Manipulation In Shakespeare's Othello

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T.F Hodges once said,"Manipulation, fueled with good intent, can be a blessing. But when used wickedly, it is the beginning of a magician's karmic calamity." Manipulation will only be suitable when a person is completely selfless. People however will never be completely selfless, therefore they always will try to better themselves by manipulating others. This phenomenon is also elucidated in Shakespeare's tragedies. In Othello, Shakespeare uses dramatic irony to demonstrate that resorting to manipulation for personal gain often results in disaster for all parties.

Iago's manipulation of Othello destroys his relationship with Desdemona. Othello tells Iago,
"Damn her, lewd minx! O, damn her!/ Come, go with me apart; I will withdraw,/ To furnish me with some swift means of death/ For the fair devil. Now art thou my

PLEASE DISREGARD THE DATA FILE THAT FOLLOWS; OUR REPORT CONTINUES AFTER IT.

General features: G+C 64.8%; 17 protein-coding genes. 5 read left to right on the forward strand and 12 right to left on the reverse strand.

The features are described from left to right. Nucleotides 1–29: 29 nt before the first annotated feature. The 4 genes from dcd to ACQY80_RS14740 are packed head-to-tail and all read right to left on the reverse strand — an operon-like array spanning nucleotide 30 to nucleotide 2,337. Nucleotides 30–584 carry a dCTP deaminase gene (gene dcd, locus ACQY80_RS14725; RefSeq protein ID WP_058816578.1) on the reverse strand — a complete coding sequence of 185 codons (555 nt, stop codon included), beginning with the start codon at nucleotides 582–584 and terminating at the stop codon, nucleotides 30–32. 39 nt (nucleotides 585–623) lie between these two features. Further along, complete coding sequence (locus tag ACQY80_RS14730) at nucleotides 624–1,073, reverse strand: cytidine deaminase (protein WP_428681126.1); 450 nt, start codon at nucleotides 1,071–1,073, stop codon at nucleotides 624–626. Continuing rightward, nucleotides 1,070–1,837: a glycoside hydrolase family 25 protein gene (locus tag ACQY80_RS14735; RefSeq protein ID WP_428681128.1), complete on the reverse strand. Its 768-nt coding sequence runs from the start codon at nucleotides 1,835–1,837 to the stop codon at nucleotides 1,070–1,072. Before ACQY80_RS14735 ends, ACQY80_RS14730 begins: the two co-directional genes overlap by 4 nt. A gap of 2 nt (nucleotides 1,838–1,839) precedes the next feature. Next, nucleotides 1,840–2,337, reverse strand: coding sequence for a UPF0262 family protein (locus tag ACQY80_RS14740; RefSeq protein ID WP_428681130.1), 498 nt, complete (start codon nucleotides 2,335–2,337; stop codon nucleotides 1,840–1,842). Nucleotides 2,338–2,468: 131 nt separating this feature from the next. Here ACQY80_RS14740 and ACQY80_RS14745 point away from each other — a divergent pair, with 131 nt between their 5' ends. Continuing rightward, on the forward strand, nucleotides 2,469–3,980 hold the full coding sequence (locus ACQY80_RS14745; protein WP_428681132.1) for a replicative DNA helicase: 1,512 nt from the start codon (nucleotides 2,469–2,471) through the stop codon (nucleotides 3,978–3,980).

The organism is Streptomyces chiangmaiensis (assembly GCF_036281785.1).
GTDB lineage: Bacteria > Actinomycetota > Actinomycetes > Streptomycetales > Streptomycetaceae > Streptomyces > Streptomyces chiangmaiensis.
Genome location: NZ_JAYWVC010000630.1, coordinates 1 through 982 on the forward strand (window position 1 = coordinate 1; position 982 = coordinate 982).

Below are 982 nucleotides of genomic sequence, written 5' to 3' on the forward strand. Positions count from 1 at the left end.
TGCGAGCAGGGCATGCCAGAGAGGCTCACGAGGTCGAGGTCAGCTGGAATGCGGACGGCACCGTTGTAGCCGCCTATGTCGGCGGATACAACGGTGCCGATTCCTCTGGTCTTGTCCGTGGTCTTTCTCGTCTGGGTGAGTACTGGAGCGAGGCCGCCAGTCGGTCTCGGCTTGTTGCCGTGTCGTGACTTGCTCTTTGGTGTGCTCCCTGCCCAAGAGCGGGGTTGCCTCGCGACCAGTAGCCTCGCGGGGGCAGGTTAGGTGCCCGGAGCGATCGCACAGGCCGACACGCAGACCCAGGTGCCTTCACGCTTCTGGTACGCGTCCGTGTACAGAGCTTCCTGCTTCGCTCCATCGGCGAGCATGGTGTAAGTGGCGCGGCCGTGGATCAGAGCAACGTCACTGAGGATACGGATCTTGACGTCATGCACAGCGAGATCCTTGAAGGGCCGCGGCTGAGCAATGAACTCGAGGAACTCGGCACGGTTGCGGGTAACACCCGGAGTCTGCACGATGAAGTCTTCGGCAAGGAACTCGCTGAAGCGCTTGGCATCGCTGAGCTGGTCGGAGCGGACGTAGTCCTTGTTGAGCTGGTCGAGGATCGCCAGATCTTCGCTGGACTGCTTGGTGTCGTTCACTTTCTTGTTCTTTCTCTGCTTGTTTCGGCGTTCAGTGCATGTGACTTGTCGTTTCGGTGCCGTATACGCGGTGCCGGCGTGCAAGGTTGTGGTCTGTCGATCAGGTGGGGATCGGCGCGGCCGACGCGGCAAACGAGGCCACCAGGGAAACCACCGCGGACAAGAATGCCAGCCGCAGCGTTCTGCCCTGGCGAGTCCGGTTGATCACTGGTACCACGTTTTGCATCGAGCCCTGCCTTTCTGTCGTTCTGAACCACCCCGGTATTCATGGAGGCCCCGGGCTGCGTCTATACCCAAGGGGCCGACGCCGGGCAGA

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Iago tells Roderigo," I could never better stead thee than now. Put money in thy purse; follow thou the wars; defeat thy favor"(I.iii.341-342). Iago needs Roderigo's money, so he makes a false promise of Desdemona's love to motivated him. However , Desdemona is in love with Othello so it is not feasible that Roderigo could win her favor. Later on, Iago implores Roderigo,"Wear thy good rapier bare,/ and Put it home: Quick, quick; fear nothing;/ I’ll be at thy elbow"(V.i.2-4) Iago encourages Roderigo to assassinate Cassio, because he promised Othello that he would eliminate Cassio ,but Iago is not the type of character to get his hands dirty so he gets Roderigo to do the deep for him. Also Iago promises to be right Roderigo his side the whole way but after the fight he instead kills Roderigo to prevent him from leaking how Iago orchestrated the whole affair, which illustrates how despicable of a person Iago is. Iago's manipulation of Roderigo ultimately ends in disaster because Roderigo is dead ,and Iago has gained nothing while ruined everyone's
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